Amid the many technology gains displayed at the 2011 NAIAS in Detroit, few realize how many challenges are involved in designing the stop-start systems to save fuel.
Denso, for example, posed a Tandem Solenoid (TS) starter, the same size as a conventional starter, capable of many more engagement and cranking events because the design reduces engagement friction by 90 percent.
The second (shown) was a Permanently Engaged (PE) design with the pinion gear in permanent engagement with free-wheeling flywheel ring gear coupled to the engine via a clutch for faster starting of stop-start systems.
A one-way clutch normally keeps it freewheeling when the engine is running. When the engine is stopped, the clutch couples the flywheel to the crankshaft, allowing the starter to directly energize and restart the engine more quickly.
As you can see, stop-start systems, also called idle-stop systems, may seem simple in wording, but they’re complex in reality. Furthermore, they’re costly, because they require trade-offs beyond the starter.
For the record, engine idle-stop systems have been used to improve fuel economy and lower emissions in Europe for years. Truth is, Europe has had higher fuel prices, and their emissions regulations and regulatory drive cycles favor the technology and forces its use.
Still, stop-start for conventional gasoline engines on U.S. models are a year away from any meaningful production; and, even there, issues remain.
Regardless of the starter system, at issue is making the stop-start process seamless to the driver, especially the micro-hybrid driver. That means any delay beyond 0.5 seconds is deemed unacceptable, especially for automatic transmissions without any hybrid electric power.
Fact is, seamless restart is much easier with a high-voltage, full hybrid, where the car is empowered to roll via the electric drive, which further buys time for the engine to restart with the help of an integrated starter-generator.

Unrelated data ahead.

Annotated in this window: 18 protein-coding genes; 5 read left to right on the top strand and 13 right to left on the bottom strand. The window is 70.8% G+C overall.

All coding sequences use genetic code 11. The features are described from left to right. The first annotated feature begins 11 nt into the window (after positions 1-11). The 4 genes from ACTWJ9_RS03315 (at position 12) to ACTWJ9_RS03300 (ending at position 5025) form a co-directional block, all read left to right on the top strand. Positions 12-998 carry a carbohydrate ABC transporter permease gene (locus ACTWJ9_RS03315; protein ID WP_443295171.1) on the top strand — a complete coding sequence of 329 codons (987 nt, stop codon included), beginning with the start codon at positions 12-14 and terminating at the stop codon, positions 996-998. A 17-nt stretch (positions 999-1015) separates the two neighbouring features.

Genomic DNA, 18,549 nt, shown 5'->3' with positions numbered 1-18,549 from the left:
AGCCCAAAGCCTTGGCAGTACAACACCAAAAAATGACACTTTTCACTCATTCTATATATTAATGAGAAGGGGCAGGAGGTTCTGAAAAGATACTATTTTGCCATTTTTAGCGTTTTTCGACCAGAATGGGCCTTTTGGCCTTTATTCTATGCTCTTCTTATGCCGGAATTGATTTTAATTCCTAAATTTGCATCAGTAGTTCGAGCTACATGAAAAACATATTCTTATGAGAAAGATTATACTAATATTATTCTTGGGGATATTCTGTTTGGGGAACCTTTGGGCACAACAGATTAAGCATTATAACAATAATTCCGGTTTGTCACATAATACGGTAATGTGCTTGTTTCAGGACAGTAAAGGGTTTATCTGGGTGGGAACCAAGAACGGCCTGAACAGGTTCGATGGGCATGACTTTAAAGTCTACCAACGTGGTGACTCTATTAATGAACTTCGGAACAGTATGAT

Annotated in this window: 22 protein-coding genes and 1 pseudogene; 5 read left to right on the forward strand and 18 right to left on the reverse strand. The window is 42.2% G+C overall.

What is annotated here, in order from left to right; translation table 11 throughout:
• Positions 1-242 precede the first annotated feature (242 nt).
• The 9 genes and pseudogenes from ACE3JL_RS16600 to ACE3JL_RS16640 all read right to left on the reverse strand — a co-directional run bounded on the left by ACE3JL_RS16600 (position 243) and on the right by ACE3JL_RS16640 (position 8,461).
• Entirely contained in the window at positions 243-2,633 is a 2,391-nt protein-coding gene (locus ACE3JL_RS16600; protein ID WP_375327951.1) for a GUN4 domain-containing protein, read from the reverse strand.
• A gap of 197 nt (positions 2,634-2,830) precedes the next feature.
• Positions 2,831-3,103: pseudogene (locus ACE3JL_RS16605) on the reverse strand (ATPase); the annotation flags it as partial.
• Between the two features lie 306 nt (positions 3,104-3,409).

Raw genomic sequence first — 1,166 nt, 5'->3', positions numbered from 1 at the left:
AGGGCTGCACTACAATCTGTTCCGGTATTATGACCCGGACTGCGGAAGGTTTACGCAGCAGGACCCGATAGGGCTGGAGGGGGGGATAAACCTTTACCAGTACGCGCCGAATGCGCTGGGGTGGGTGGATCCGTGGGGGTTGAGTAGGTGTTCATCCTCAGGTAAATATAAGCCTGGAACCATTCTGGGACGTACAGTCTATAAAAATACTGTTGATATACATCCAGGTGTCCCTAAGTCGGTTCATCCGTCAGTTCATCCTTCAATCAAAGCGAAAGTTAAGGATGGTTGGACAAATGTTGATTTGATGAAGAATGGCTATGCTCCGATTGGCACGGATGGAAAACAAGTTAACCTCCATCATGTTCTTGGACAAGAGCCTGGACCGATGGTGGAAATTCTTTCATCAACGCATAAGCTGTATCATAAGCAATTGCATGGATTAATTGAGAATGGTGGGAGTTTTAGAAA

When applied to a micro-hybrid without that electric motor drive, auto owners still expect the engine to start running almost the instant the driver’s foot presses the accelerator.
For the record, manual transmissions allow the stop-start system more time to operate, because the restart sequence occurs while the driver’s right foot is lifted off the brake pedal, the left foot depresses the clutch, and the car is shifted into gear.
Automatic transmissions, on the other hand, require much faster restarts as that time-eating, foot-clutch sequence is missing. For example, Ford realizes the expectations of its customers and will introduce a stop-start for next year that promises 0.3 seconds for restarts; as opposed to 1.5 seconds or longer for a conventional system, because of the auto transmission.
Another major issue is related directly to the choice of fuel injection for engines with stop-start. Fact is, there’s only one that is acceptable, and it’s the direct injection (DI). Reason is, unlike port fuel injection, direct injection eliminates the time delay for fuel delivery, because the fuel-air charge does not have to travel from the port into the cylinder. The closer to instantaneous delivery the better.
Wait there’s more. Lest you deplete the battery for micro-hybrids from all the stopping and starting, engineers have to include ultra-capacitors to store enough energy to assist the battery to deliver sufficient power to the start motor. After all, the battery is supplying power to the rest of the vehicle’s power demands.
Still, thanks to the ingenuity of auto engineers, stop-start is still coming to America, in both full hybrids and micro hybrids.
About the Author: After 39 years in the auto industry as a design engineer, Frank Sherosky now trades stocks and writes articles, books and ebooks via authorfrank.com, but may be contacted here by email: [email protected]
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